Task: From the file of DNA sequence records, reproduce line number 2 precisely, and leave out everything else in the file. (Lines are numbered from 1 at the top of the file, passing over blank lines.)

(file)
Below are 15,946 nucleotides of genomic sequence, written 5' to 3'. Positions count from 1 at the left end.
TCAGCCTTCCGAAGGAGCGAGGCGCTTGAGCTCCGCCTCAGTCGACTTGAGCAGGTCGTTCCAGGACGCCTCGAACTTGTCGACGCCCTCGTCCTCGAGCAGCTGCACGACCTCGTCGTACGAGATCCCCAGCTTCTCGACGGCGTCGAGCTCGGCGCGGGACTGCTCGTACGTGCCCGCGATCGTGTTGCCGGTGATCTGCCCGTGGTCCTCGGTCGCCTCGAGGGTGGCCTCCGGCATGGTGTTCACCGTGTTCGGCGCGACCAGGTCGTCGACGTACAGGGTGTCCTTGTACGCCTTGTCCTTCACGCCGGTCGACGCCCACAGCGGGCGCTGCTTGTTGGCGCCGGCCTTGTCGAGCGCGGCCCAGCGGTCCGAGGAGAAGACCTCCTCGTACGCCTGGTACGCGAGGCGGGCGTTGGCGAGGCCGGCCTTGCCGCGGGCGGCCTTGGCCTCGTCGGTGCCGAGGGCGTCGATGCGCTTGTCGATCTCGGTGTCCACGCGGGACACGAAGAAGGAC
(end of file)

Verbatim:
TCAGCCTTCCGAAGGAGCGAGGCGCTTGAGCTCCGCCTCAGTCGACTTGAGCAGGTCGTTCCAGGACGCCTCGAACTTGTCGACGCCCTCGTCCTCGAGCAGCTGCACGACCTCGTCGTACGAGATCCCCAGCTTCTCGACGGCGTCGAGCTCGGCGCGGGACTGCTCGTACGTGCCCGCGATCGTGTTGCCGGTGATCTGCCCGTGGTCCTCGGTCGCCTCGAGGGTGGCCTCCGGCATGGTGTTCACCGTGTTCGGCGCGACCAGGTCGTCGACGTACAGGGTGTCCTTGTACGCCTTGTCCTTCACGCCGGTCGACGCCCACAGCGGGCGCTGCTTGTTGGCGCCGGCCTTGTCGAGCGCGGCCCAGCGGTCCGAGGAGAAGACCTCCTCGTACGCCTGGTACGCGAGGCGGGCGTTGGCGAGGCCGGCCTTGCCGCGGGCGGCCTTGGCCTCGTCGGTGCCGAGGGCGTCGATGCGCTTGTCGATCTCGGTGTCCACGCGGGACACGAAGAAGGAC